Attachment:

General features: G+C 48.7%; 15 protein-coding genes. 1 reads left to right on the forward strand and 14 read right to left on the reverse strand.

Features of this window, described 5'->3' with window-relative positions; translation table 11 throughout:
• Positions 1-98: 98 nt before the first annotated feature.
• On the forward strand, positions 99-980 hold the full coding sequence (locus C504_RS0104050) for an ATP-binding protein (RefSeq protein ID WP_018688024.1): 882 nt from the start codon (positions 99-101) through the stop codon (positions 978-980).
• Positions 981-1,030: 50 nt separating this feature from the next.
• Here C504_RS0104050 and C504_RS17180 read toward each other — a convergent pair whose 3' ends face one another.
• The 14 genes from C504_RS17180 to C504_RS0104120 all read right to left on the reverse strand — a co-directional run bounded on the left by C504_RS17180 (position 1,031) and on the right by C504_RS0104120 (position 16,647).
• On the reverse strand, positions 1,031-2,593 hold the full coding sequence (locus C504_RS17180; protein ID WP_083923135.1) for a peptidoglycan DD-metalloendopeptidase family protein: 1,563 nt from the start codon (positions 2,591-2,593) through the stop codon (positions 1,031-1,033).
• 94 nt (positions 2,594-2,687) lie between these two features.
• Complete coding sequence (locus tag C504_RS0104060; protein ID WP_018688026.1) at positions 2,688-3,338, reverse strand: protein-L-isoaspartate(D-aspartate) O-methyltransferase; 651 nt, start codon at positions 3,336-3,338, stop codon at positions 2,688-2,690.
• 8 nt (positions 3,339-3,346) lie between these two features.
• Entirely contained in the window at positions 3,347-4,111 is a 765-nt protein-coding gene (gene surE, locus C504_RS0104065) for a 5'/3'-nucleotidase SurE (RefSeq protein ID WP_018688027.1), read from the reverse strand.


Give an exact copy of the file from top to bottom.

General features: G+C 48.7%; 15 protein-coding genes. 1 reads left to right on the forward strand and 14 read right to left on the reverse strand.

Features of this window, described 5'->3' with window-relative positions; translation table 11 throughout:
• Positions 1-98: 98 nt before the first annotated feature.
• On the forward strand, positions 99-980 hold the full coding sequence (locus C504_RS0104050) for an ATP-binding protein (RefSeq protein ID WP_018688024.1): 882 nt from the start codon (positions 99-101) through the stop codon (positions 978-980).
• Positions 981-1,030: 50 nt separating this feature from the next.
• Here C504_RS0104050 and C504_RS17180 read toward each other — a convergent pair whose 3' ends face one another.
• The 14 genes from C504_RS17180 to C504_RS0104120 all read right to left on the reverse strand — a co-directional run bounded on the left by C504_RS17180 (position 1,031) and on the right by C504_RS0104120 (position 16,647).
• On the reverse strand, positions 1,031-2,593 hold the full coding sequence (locus C504_RS17180; protein ID WP_083923135.1) for a peptidoglycan DD-metalloendopeptidase family protein: 1,563 nt from the start codon (positions 2,591-2,593) through the stop codon (positions 1,031-1,033).
• 94 nt (positions 2,594-2,687) lie between these two features.
• Complete coding sequence (locus tag C504_RS0104060; protein ID WP_018688026.1) at positions 2,688-3,338, reverse strand: protein-L-isoaspartate(D-aspartate) O-methyltransferase; 651 nt, start codon at positions 3,336-3,338, stop codon at positions 2,688-2,690.
• 8 nt (positions 3,339-3,346) lie between these two features.
• Entirely contained in the window at positions 3,347-4,111 is a 765-nt protein-coding gene (gene surE, locus C504_RS0104065) for a 5'/3'-nucleotidase SurE (RefSeq protein ID WP_018688027.1), read from the reverse strand.